HIV Prevention: Knowledge, Skills and Resources to Make Healthy Life Decisions Ubuntu’s HIV/AIDS prevention and mitigation activities concentrate on schools and their surrounding areas as the most effective way of reaching children and the community. School-Based Prevention: Our school-based HIV prevention programme includes skill-building health education classes, in-school counselling, assistance to schools in establishing health policy, coordination of HIV/AIDS awareness clubs, and food and nutrition services for learners and their families. The goal with younger children is competence in knowledge, attitudes and lifeskills related to HIV/AIDS, sexual abuse and rape. High school students account for over 50% of new HIV infections in South Africa. We teach them to demonstrate knowledge of sexual and reproductive health, exhibit positive attitudes regarding delay of sexual onset and childbearing, and show mastery of lifeskills involving negotiation, decision-making, and goal setting.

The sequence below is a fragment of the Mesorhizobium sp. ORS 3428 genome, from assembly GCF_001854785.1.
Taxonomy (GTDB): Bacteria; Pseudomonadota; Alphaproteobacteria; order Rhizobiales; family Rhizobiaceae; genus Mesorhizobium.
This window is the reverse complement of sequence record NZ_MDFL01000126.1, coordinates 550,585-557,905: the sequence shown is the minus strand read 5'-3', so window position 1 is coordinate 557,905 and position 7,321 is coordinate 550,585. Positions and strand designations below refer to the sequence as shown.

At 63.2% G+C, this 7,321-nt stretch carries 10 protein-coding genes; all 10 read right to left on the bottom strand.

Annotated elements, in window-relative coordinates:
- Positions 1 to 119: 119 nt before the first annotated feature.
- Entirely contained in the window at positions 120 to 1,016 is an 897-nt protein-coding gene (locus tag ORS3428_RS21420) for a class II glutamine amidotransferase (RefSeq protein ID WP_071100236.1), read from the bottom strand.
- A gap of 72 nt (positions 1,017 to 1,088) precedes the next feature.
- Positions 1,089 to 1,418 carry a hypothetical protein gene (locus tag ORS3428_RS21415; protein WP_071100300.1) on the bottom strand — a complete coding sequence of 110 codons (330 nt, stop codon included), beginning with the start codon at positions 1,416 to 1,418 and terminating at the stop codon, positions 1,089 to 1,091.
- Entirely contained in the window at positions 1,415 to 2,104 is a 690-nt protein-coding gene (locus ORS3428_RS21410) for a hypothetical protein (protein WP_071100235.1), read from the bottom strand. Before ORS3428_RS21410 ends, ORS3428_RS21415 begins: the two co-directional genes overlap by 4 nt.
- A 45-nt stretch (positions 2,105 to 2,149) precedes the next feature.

and services. —Thembakazi Mtywaru, Lifeskills Coordinator, Ubuntu Education Fund
Community Outreach Using innovative community mapping and networking strategies, our team works with local leaders to organize workshops in churches, homes, markets, taverns, and hair salons—everywhere people congregate. Outreach focuses on preventing HIV infection by building skills and promoting health-seeking behaviour such as accessing HIV testing and other health services.
Walking through a township with two of our health educators, we stumbled on one of our counsellors sitting on the side of the road with four women. They were talking about HIV prevention—asking questions and sharing stories. Before we knew it, the group grew to about 20 men and women. At this point a woman volunteered that she was living with HIV. She informed the group that it is possible to live with the virus if one is disciplined about treatment, how not to spread the disease and how Ubuntu has been responsible for saving her life. This candid conversation would have been unimaginable just a few years ago. —Daniel Osorio, Chairperson, Ubuntu Education Fund